Fort McCoy News August 08, 2014

McCoy's eco-friendly CVWF 'among best' in Army

Public Affairs Staff

The Fort McCoy Central Vehicle Wash Facility (CVWF) has 23 stations available for cleaning military tactical vehicles and heavy equipment, as well as the ability to reuse up to 98 percent of the water used to clean that equipment.

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Soldiers wash tactical vehicles at Fort McCoy's Central Vehicle Wash Facility, which has 23 stations for cleaning vehicles.

Built in 1994, the CVWF runs seven days a week from April 1 through Oct. 31 — a prime time of the year for training at Fort McCoy. It is a valuable asset for extending the life of training equipment.

"It's a great facility," said Logistics Readiness Center (LRC) Maintenance Division Chief Jeff Wessels. "When you compare it to other facilities across the Army, it's among the best. The capacity that it gives us to clean vehicles, particularly when many units are training on post, is incredible."

The LRC oversees the overall management and operation of the CVWF, and a team of operators maintains and keeps it running.

"We can have some very busy days here," said Jon Finch, CVWF operator. "When we have large exercise happening on post such as the Combat Support Training Exercise, we'll have every station going with vehicles getting washed. If a unit has 30 or 40 vehicles they need washed, they can come here and get the job done all in one shot."

Wessels said hundreds of vehicles easily can be cleaned each day when the facility is operating at maximum capacity and efficiency.
The 23 stations have dual-hose capacity and operate at a water pressure average of 60 pounds per square inch (PSI).

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Jon Finch, Fort McCoy Central Vehicle Wash Facility operator, checks the water pressure of the facility's water system.

"It's a highly efficient system," Finch said. "Users can adjust the water pressure right at the station they're using to accommodate the desired PSI needed for cleaning. This increases ease of use by the customer."

What may be most efficient about the CVWF is its environmentally encapsulated filtration system that allows for self-contained water usage. The facility has an 11-million gallon holding pond, with filtration methods used to remove sand and other remaining sediment from water.

When water is sprayed to clean vehicles, it drains into a sediment basin. Oil and fuel material then is skimmed off and loaded into oil containers. A contractor disposes of the oil containers in accordance with environmental hazardous waste regulations and procedures.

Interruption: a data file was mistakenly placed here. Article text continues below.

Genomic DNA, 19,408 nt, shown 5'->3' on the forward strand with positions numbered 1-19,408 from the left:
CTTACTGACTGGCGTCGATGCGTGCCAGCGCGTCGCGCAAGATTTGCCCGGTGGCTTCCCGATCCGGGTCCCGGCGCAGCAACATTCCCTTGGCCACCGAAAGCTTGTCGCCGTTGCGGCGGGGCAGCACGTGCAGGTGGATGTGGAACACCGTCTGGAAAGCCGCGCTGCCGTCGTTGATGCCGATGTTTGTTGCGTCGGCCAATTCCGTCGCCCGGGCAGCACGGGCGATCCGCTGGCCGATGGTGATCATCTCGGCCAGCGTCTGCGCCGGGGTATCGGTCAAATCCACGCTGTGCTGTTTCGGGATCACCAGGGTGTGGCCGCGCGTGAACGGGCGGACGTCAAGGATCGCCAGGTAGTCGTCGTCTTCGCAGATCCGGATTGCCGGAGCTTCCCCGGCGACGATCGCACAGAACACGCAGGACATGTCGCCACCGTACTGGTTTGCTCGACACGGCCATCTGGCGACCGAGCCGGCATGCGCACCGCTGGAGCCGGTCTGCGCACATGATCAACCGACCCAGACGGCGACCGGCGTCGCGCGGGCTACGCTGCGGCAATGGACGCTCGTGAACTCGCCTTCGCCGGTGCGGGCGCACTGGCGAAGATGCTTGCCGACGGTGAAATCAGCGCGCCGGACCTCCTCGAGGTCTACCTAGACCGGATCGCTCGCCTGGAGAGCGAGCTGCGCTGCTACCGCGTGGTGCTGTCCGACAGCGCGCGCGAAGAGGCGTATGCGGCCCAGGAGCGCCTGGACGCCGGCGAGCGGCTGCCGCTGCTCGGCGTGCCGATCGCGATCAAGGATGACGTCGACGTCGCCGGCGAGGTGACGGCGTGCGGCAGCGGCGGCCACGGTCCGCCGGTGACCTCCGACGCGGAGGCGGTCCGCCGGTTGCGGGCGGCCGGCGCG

The filtrated water then goes to the holding pond where further filtration methods remove sand and other debris and sediment.

"The whole filtration process is a big circle," Finch said. "By reclaiming the water we're not only keeping a constant supply of clean water to wash the vehicles, but we are also conserving resources and saving the taxpayer money."

In the past year, the CVWF also has received an upgrade to its computerized operating system that included new control panels.
The system upgrade also included improvements to the lighting and ground protection systems.

"It allows for better management of the water-pressure levels as well as the filtration system," Finch said.

The upgrades also help improve safety. "Our customers are very good about following the standard operating procedures for facility usage, but anything we can do to lessen any potential risks is helpful as well," Finch said.

Finch, who worked at the CVWF since 2008, said customers value having the CVWF available, especially those who sign out and return vehicles to the Maneuver Area Training Equipment Site or Equipment Concentration Site-67.

"We have many troops who use our facility and are amazed at how many spaces we have available," Finch said.

"They like how our systems are user-friendly and make doing their cleaning job that much easier before they turn their vehicles back in after use."

Wessels said the CVWF team works to provide excellent customer service every day. "They are very capable. They know everything about the operations of the facility, and they do a great job," he said.

Appointments or reservations of the facility are highly encouraged, Finch said. For more information or to schedule an appointment, call 608-388-4241.